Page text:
I’ve said many times how I prefer Rachel Brookes to Pinkham and I have seen nothing in the last few months to change that, Brookes deserves a bigger role within the team whereas I haven’t seen much from Pinkham to justify the air time she gets. Last year, I enjoyed the Thompson and Kravitz combination presenting The F1 Show, one of the best aspects of the channel, but this year I’m not liking the Pinkham and Kravitz combination, Pinkham’s style of presenting grating on me, I’m afraid. I don’t think Pinkham is well suited to Formula 1 presenting in my opinion, similar applied for that matter when Charlie Webster presented GP2 for ITV in 2008.
Simon Lazenby – @SimonLazenbySky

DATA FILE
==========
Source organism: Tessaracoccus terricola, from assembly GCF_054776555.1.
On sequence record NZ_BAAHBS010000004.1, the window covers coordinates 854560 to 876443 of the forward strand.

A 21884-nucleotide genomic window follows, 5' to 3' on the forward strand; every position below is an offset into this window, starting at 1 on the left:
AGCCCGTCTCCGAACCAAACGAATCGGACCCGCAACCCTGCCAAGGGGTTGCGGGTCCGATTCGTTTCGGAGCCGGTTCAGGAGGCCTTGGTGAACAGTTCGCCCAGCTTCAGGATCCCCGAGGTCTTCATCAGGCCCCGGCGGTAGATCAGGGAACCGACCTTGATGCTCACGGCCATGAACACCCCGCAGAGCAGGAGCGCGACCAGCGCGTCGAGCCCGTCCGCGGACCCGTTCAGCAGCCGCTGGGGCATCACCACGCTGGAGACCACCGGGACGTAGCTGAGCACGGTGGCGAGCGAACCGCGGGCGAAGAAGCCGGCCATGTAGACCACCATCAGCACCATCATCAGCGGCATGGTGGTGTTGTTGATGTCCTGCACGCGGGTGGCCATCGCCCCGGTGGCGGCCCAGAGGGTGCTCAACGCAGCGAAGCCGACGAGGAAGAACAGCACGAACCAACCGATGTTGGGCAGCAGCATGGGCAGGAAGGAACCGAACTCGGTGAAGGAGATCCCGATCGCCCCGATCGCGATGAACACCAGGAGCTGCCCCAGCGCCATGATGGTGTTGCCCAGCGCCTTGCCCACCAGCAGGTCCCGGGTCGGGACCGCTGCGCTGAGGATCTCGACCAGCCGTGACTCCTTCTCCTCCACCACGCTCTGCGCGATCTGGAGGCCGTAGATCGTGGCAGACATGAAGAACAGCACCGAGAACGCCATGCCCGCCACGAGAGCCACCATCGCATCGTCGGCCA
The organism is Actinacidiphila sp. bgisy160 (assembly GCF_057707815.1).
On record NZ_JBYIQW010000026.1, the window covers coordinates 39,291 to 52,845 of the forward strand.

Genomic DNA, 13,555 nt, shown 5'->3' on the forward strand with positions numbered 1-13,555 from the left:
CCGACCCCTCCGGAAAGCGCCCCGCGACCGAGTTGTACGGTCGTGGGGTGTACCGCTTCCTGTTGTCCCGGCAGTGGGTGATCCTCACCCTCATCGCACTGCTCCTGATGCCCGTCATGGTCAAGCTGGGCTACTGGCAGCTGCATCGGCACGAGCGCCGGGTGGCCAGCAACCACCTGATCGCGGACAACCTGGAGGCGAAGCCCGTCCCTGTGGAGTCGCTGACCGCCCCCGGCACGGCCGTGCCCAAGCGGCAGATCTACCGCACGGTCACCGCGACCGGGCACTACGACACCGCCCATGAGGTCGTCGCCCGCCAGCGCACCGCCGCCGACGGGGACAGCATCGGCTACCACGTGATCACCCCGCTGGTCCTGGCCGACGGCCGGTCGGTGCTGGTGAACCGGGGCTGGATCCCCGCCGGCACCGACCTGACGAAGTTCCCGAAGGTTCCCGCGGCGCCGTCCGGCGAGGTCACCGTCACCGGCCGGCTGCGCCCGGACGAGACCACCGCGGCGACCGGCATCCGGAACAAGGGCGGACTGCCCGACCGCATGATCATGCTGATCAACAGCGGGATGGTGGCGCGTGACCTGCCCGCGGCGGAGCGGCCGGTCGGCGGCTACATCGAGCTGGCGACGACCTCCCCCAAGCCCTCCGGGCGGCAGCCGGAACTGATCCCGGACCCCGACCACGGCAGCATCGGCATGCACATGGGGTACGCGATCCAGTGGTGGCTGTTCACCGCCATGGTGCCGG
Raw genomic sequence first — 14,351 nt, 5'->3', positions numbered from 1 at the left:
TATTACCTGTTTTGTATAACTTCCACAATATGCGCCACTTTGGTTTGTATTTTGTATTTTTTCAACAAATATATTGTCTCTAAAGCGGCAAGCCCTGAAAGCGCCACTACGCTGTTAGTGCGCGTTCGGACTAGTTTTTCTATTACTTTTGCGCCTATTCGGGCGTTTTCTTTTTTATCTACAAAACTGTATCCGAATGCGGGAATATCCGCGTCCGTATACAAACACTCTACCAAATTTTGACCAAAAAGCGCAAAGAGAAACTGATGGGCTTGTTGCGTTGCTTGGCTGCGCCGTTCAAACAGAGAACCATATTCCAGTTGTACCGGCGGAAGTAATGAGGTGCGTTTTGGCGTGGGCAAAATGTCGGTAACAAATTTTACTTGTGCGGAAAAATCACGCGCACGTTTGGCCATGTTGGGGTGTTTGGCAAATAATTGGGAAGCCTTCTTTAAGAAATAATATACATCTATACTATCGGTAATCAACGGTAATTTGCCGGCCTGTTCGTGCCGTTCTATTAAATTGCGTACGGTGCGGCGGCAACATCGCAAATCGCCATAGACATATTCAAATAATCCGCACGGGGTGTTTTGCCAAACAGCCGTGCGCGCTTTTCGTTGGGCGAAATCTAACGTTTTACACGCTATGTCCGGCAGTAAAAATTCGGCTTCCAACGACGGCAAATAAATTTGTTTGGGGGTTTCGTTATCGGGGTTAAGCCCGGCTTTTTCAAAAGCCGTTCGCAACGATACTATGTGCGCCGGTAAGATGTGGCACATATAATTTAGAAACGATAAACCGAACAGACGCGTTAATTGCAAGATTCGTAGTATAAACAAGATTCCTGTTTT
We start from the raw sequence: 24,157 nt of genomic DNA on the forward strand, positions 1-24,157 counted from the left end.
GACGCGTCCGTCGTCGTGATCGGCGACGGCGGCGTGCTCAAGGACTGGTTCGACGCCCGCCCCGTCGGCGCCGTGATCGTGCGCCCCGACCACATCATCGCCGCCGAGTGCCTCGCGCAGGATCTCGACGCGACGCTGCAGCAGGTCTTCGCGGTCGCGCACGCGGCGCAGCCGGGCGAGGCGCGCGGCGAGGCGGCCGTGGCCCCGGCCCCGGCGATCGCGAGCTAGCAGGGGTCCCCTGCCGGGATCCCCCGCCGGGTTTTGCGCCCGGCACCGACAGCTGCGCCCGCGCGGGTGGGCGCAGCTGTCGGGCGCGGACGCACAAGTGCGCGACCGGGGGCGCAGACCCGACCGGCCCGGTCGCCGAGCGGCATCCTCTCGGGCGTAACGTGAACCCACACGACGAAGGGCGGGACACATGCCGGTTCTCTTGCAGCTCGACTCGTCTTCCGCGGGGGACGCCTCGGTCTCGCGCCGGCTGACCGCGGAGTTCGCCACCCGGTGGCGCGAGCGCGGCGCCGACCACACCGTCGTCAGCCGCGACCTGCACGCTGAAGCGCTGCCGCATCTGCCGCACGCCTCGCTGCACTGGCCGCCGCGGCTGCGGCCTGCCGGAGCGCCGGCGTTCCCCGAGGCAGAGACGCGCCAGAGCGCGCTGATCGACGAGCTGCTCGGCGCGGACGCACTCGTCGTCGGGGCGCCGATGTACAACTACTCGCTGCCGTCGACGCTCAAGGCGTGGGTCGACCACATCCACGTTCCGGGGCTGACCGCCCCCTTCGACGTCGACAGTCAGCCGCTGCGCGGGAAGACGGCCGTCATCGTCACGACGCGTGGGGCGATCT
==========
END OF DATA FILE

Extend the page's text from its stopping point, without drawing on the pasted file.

Joining Sky Sports in 1998, Lazenby’s first role with Sky was as part of the Sky Sports News channel. Lazenby soon moved on though, becoming presenter of their rugby coverage. It was this role which he has held for the majority of his time at Sky, remaining as presenter until the end of 2011. With Sky’s Rugby producer Martin Turner becoming Sky Sports F1 executive producer, the decision was made for Lazenby to jump over with Turner. As thus, Lazenby became the main Sky Sports F1 presenter from the beginning of 2012. It goes without saying that the two roles would be vastly different, the rugby presenting role was mainly confined to a studio whereas the Formula 1 presenting role is more sporadic in nature, and in the middle of a vibrant environment.